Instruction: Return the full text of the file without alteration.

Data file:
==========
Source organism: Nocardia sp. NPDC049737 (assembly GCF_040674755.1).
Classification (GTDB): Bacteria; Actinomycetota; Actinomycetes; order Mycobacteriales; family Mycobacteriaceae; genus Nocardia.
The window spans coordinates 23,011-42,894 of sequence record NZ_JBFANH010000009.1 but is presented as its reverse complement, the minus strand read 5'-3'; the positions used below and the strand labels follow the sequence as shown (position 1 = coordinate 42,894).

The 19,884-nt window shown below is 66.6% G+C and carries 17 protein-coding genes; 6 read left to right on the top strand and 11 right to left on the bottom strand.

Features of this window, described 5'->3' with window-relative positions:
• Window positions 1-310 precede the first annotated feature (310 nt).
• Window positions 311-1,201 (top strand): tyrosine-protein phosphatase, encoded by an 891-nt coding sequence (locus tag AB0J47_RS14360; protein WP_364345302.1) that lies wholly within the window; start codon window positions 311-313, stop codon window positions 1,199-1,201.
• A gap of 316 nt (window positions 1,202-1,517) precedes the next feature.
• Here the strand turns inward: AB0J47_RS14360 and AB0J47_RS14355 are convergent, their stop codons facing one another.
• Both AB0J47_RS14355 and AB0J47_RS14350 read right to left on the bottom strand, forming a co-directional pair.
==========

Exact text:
Source organism: Nocardia sp. NPDC049737 (assembly GCF_040674755.1).
Classification (GTDB): Bacteria; Actinomycetota; Actinomycetes; order Mycobacteriales; family Mycobacteriaceae; genus Nocardia.
The window spans coordinates 23,011-42,894 of sequence record NZ_JBFANH010000009.1 but is presented as its reverse complement, the minus strand read 5'-3'; the positions used below and the strand labels follow the sequence as shown (position 1 = coordinate 42,894).

The 19,884-nt window shown below is 66.6% G+C and carries 17 protein-coding genes; 6 read left to right on the top strand and 11 right to left on the bottom strand.

Features of this window, described 5'->3' with window-relative positions:
• Window positions 1-310 precede the first annotated feature (310 nt).
• Window positions 311-1,201 (top strand): tyrosine-protein phosphatase, encoded by an 891-nt coding sequence (locus tag AB0J47_RS14360; protein WP_364345302.1) that lies wholly within the window; start codon window positions 311-313, stop codon window positions 1,199-1,201.
• A gap of 316 nt (window positions 1,202-1,517) precedes the next feature.
• Here the strand turns inward: AB0J47_RS14360 and AB0J47_RS14355 are convergent, their stop codons facing one another.
• Both AB0J47_RS14355 and AB0J47_RS14350 read right to left on the bottom strand, forming a co-directional pair.